By Jez Sweetland, Project Director, Bristol Housing Festival
How a Housing Festival is tackling the housing crisis
The Bristol Housing Festival launched in 2018, inspired by festivals in Britain that historically celebrated and showcase innovation and led to cultural change. The most iconic festivals being the Great Exhibition, opened by Queen Victoria in 1851, and the Festival of Britain in the summer of 1951. We recognise that Bristol and the UK are suffering a severe and complex housing crisis, climate and ecological emergencies and a construction skills shortage. To tackle these requires system change that can only be achieved through innovation and collaboration, transformative approaches a festival can inspire.
The Bristol Housing Festival is a five-year project, hosting an ongoing conversation and incubating new ideas with the goal of finding scalable solutions. Essentially, we are a ‘think and do tank’ – running the lines to create shared vision, backed with the relational and political capital to unlock barriers to real world innovation. Housing is a human right, not just an economic luxury. This motivates our mission to embrace the opportunities of the moment, namely a new manufacturing-led housing supply chain – ‘Modern Methods of Construction’ and a move to ‘outcome led’ commissioning to bring this much-needed shift.
The systemic nature of the housing challenge
Over the last few years, we have been on a journey of learning, perseverance, and discovery around the systemic issues at the root of our current problems. One of the key things we’ve recognised is that we can build, build, build all the homes we think we need and still find ourselves in a housing crisis. This is because we’re experiencing a devastating systemic failure in the economics of housing provision. A failure that comes at a great human cost.
The problem has never really been a lack of money but a ‘capital market’ approach to cost and viability, which has been set up as the only means to deliver and finance the UK’s housing supply. Housing provision has been driven primarily through market forces with a necessary focus on land acquisition (the most crucial and most scarce resource) and planning uplift, which creates greater competition for land. In the face of inflationary costs, the high-quality, sustainable homes the UK needs are increasingly deemed, ‘economically unviable.’
This systemic failure is both a social justice and an economic issue, with the wider cost implication of insufficient and inadequate housing falling on our public services. However, I believe we now have the early foundations to fix the ‘structural deficit’ in our housing crisis. So, what might that look like?
Modern Methods of Construction
First, the UK is in the early stages of developing a new credible supply chain of housing that is predicated on manufacturing technology – Modern Methods of Construction (MMC). As this new supply chain matures it provides an opportunity to collaborate around a shared vision for housing focused on design principles that prioritise quality, sustainability, and affordability. This new supply chain is uniquely programmed for delivering new homes, at scale and at pace, with business models predicated on a known and continual flow of production. Now is the time to embed shared values and a partnership culture into this new supply chain to support system change.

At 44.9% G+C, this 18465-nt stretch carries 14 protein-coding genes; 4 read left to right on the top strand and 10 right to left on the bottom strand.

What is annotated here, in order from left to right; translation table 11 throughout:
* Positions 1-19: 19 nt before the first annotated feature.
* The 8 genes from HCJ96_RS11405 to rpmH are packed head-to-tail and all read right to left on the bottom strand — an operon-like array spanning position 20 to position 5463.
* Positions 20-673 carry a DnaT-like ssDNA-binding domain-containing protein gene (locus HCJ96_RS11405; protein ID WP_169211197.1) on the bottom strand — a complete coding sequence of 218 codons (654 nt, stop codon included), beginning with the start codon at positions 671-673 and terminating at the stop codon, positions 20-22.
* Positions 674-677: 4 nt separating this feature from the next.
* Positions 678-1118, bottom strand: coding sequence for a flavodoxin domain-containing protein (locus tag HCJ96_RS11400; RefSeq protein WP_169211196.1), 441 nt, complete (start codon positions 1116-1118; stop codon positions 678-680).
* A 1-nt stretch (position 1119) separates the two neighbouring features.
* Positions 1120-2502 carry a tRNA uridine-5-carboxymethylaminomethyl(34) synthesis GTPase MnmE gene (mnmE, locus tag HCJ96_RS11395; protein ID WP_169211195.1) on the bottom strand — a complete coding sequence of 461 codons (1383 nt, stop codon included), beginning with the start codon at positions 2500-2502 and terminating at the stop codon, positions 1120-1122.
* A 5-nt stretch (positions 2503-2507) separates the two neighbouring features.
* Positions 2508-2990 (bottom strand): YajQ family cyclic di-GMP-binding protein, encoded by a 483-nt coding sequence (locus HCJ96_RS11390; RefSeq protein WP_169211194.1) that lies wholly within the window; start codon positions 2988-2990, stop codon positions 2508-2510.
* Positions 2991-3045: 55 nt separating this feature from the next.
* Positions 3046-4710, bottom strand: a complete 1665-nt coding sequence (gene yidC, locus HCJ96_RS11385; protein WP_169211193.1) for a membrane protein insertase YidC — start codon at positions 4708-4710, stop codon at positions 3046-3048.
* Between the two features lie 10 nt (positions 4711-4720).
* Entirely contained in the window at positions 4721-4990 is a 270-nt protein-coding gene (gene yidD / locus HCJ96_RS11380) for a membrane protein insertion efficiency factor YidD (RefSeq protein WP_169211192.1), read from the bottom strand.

Outcome Led Commissioning
Second, there is a move towards ‘outcome-led’ commissioning. National government has taken great strides to rethink the approach to procurement. The Social Value Act, the Construction Innovation Hub Value Toolkit and the Construction Playbook are all seeking to rethink the value of what we do, and move away from an equation that simply translates financial build cost equals value. This is a good start, but if we are to build good quality, sustainable homes that support biodiversity net gain, are net zero carbon in construction and operation and tackle energy poverty for the most vulnerable, we will have to double our efforts in this area.
Start with the purpose of housing
The purpose of housing is not just to provide shelter but to provide homes that improve the physical and mental health of the population and the health of the planet. We are working with local government and industry to help build that wisdom into the design, development and delivery of new homes. We are confident new thinking and a new supply ecosystem, can lead to powerful system change in how we build, finance and provide housing.
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